-Most Supply Chain audits occur every 3 years, but critical ones are done annually.
-Risks: hazards, vulnerability, exposure.
-Issues: compliance, contract review, sub-tier management, capacity availability, new technologies, factory 4.0, export control, IP, demography, and training.
-About 180 people to manage 500 suppliers!
-40% of personnel are retiring in the next 5 years!!
-The ASQ CQE is well respected.
-Supply Chain Management driven by IATF 16949:2016 QMS standard.
-OEMs also mandating AIAG guiding documents onto sub-tier suppliers.
-Similar supply chain management issues as Aerospace, including financial stability, capacity, resources, etc.
-Need to identify and manage regulatory requirements.
-Heavy focus on Customer Satisfaction and Quality Performance.
-IATF rules for CBs is that complaints not followed through with plans and corrective actions become major NCs!
-Scorecard and metrics prioritize audits.
-The Supply Chain Business Model of this CMO (Contract Management Organization) includes: clients, the CMO, distributors, RM vendors, and RM suppliers.
-Issues include regulatory, Minimum Order Quantities (MOQ), Lead Time, sometimes Made-to-Order, communications, price, expiry date, test costs, and inventory.
-Either the CMO or Distributors must have Active Pharmaceutical Ingredients (APIs) listed on Table A to be able to buy and sell.
-There are 2 main manufacturing/production models: Made-to-Order (MTO) and Made-to-Stock (MTS).
-MTO is pulled by demand (like an elevator).
-MTS is pushed by manufacturing forecast (like an escalator).
-Effective communications is critical for success!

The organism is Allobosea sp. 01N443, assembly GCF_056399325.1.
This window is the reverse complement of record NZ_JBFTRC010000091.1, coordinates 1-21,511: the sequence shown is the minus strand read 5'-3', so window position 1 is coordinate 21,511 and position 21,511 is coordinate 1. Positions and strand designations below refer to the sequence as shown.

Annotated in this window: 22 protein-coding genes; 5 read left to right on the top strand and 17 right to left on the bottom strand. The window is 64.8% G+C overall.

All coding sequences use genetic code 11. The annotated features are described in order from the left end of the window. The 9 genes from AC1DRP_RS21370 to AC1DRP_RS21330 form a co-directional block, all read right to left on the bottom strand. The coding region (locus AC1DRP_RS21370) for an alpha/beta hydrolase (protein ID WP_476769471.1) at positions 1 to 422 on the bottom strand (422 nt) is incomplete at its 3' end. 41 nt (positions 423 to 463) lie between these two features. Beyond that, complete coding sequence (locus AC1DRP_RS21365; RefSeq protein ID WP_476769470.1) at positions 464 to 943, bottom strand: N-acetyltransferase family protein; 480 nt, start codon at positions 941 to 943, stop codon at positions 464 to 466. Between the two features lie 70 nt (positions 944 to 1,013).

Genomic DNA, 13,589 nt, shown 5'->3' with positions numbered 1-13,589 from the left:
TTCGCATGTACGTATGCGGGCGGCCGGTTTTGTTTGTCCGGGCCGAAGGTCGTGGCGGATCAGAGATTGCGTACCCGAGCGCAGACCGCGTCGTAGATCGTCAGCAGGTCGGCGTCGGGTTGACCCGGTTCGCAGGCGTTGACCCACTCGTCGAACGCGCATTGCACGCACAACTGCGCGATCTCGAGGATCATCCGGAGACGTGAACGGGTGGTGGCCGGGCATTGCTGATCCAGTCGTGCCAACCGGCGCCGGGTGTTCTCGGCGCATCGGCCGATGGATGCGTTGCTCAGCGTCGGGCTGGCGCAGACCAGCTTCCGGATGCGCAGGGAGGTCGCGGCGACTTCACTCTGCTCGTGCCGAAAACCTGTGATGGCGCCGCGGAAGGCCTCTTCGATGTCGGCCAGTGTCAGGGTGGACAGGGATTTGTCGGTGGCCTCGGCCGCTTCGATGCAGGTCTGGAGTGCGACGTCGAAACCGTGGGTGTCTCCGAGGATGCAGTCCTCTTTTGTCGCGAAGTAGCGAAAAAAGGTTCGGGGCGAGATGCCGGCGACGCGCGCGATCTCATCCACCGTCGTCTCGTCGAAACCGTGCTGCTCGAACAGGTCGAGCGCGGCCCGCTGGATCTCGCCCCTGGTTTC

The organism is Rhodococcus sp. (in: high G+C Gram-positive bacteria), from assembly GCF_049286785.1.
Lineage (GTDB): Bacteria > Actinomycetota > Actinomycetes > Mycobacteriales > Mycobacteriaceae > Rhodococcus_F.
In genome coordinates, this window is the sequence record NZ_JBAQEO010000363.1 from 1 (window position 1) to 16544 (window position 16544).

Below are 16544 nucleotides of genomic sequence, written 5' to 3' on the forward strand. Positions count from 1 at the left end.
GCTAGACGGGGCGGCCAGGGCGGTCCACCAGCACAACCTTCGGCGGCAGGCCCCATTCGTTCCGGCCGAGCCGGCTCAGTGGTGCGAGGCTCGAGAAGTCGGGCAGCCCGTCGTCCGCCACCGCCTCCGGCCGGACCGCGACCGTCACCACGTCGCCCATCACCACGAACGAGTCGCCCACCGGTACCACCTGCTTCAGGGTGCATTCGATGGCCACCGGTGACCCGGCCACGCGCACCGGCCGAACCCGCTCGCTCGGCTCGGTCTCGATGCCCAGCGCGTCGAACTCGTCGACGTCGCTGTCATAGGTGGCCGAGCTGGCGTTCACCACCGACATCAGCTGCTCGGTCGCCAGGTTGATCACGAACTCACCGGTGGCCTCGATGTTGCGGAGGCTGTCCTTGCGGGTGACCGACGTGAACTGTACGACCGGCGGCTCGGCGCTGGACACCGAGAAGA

Those were just some of the learnings I noted. Others had their questions and there was good conversation often prodded by Sam. This was again a great opportunity to learn from and meet/network with Quality professionals in the area of Supply Chain Management. A very enjoyable evening indeed!
Avoine, Eng., ASQ Senior Member, CSSGB, VoC Chair
Give me your feedback by e-mail
By Veronica Marquez, M.Sc., CSSBB, ASQ Senior Member, Student Outreach Committee Chair
The month of March has
been busy for the Student Outreach Group.
Then, we organized an
event at Concordia University, where
we were fortunate to meet several engineering students and present ASQ.
We took this opportunity to introduce ourselves, talk about our
education and certifications. Mostly, we wanted to share “The
Many Faces of Quality”. So, we each talked about the variety
of roles and industries in which we spent part of our lives to show
that quality has many paths and opportunities.
Student members: We are
already starting to plan our next